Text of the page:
According to the Catholic church, Mary, the mother of Jesus (Madonna) did not die. God sent angels to Earth to take her alive into heaven. That is what’s called the Assumption of Mary. And what we see at the MDNA show is a ceremony that celebrates and worships the Assumption of the Virgin Mary.
The Assumption of the Virgin Mary or Assumption of the Holy Virgin, by Peter Paul Rubens
So there we have monks calling her name. Madonna hears their calling and descends from heaven - inside a confessional booth! And boy, is she pissed! Maybe because she’s a woman who is worshiped by men in the Catholic church while other women have no voice in this extremely patriarchal organized religion? Who knows?
There are many reasons why both Madonnas (the singer and the Mother of God) would be pissed at the use the media and the church have made of their name(s) and image(s) over the years. So here we have Madonna at the angriest and wildest we have ever seen her.
Throughout the show, her anger gives room to joyful playfulness, the discovery of sexuality, the search for spiritual guidance, the fight between good and evil, and finally, nirvana.
The MDNA show tells its story by deconstructing female iconography:
The Virgin Mary is a violent bad-ass bitch who seeks revenge. The all-smiles 1940’s majorettes (a role model for class, honor and good behavior) are all sassy and get down shaking their asses. The party girl gets old and lonely. Then there is Joan of Arc fighting darkness, and a celebration of the victory of good over evil at the end of this journey.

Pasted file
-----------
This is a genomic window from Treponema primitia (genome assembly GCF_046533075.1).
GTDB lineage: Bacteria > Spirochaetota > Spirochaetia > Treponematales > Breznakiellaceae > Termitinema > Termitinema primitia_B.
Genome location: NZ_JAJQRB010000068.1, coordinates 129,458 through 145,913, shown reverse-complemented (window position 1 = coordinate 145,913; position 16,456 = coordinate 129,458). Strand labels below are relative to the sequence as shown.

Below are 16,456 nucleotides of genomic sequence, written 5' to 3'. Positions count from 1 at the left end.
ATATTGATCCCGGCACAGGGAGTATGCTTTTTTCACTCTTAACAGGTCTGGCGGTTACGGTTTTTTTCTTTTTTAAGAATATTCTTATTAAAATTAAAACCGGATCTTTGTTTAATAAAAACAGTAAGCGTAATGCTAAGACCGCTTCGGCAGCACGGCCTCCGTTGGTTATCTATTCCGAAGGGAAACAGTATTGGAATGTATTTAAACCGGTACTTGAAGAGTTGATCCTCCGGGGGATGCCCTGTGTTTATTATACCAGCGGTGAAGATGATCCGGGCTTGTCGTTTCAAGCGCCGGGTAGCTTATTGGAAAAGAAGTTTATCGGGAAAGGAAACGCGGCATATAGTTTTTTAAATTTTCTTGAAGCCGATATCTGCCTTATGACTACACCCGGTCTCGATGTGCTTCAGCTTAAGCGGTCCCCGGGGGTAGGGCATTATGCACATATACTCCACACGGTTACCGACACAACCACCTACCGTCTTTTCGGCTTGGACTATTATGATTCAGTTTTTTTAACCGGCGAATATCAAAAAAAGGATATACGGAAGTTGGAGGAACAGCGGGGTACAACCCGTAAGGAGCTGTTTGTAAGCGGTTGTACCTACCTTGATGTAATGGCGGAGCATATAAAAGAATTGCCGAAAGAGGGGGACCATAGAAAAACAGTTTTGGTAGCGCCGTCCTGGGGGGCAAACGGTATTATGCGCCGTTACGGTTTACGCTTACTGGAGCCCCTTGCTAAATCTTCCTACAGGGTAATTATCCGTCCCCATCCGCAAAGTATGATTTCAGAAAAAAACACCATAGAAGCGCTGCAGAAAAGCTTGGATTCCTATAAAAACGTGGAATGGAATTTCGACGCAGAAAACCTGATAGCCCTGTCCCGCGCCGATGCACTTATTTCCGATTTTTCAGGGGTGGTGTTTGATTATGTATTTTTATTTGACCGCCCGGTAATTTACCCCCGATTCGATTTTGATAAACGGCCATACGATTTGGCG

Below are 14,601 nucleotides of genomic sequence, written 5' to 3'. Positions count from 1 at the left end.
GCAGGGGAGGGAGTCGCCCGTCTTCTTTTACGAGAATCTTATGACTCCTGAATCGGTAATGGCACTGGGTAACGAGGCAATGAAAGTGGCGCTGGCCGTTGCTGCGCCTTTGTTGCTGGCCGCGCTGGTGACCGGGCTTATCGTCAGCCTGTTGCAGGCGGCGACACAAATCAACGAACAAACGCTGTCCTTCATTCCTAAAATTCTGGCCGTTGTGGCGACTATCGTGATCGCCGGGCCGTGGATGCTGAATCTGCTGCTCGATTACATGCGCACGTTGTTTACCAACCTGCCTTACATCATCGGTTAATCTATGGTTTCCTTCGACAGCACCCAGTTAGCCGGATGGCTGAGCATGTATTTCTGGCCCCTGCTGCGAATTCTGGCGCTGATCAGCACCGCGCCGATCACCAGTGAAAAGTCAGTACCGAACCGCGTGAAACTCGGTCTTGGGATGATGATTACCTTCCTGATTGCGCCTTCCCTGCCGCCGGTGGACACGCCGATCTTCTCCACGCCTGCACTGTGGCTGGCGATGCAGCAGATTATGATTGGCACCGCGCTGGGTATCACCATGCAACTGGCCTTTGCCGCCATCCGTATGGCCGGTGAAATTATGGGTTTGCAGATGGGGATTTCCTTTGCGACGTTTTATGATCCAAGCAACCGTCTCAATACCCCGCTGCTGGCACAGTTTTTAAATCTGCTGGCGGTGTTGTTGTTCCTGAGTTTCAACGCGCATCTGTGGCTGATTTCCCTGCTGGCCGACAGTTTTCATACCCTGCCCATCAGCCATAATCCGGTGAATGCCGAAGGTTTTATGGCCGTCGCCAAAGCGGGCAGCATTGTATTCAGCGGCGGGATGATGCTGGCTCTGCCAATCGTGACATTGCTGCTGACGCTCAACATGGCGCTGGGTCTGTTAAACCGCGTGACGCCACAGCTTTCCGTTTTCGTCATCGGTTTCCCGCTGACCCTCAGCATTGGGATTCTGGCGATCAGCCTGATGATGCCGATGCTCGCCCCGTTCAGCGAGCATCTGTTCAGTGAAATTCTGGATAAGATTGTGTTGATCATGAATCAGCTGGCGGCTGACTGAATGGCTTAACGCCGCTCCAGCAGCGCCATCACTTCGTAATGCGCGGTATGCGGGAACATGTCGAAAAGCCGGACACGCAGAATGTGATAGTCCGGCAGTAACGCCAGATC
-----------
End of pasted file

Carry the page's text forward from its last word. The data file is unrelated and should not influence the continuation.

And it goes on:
Some may see the end of the show as death, especially when the church bells from the beginning of the show ring again, this time, symbolizing the end. But that is what is amazing about the show -and that is what makes Madonna’s art bigger than life: her show, her art will have different meanings and interpretations according to our own individual experiences and world knowledge.
Unlike that other popstar who always feel the need to explain her videos, and shows, and the stories behind every little thing she does (you know who I’m talking about), Madonna lets her art speaks for itself. Madonna understands her role as an artist. And being an artist who works with communication and interaction, Madonna knows when to give room for her audience to put together the pieces of information she gives us, and interpret the whole experience on a personal level.
The MDNA Tour is even better than I expected, and I hope people that go see it experience the whole show with an open mind and heart. It’s not only to be seen, but felt.
Here are some other pictures I took in New Orleans (yes, I was that close to Madonna):
The highlights of the show, for me, were Girl Gone Wild, Express Yourself, Like a Virgin/Love Spent, I’m a Sinner/Cyberraga, Like a Prayer and Celebration.
Have you seen the show? Do you want to discuss your favorite parts? Let’s do it in the comments section below. If you have only seen the show on YouTube, feel free to join the conversation as well.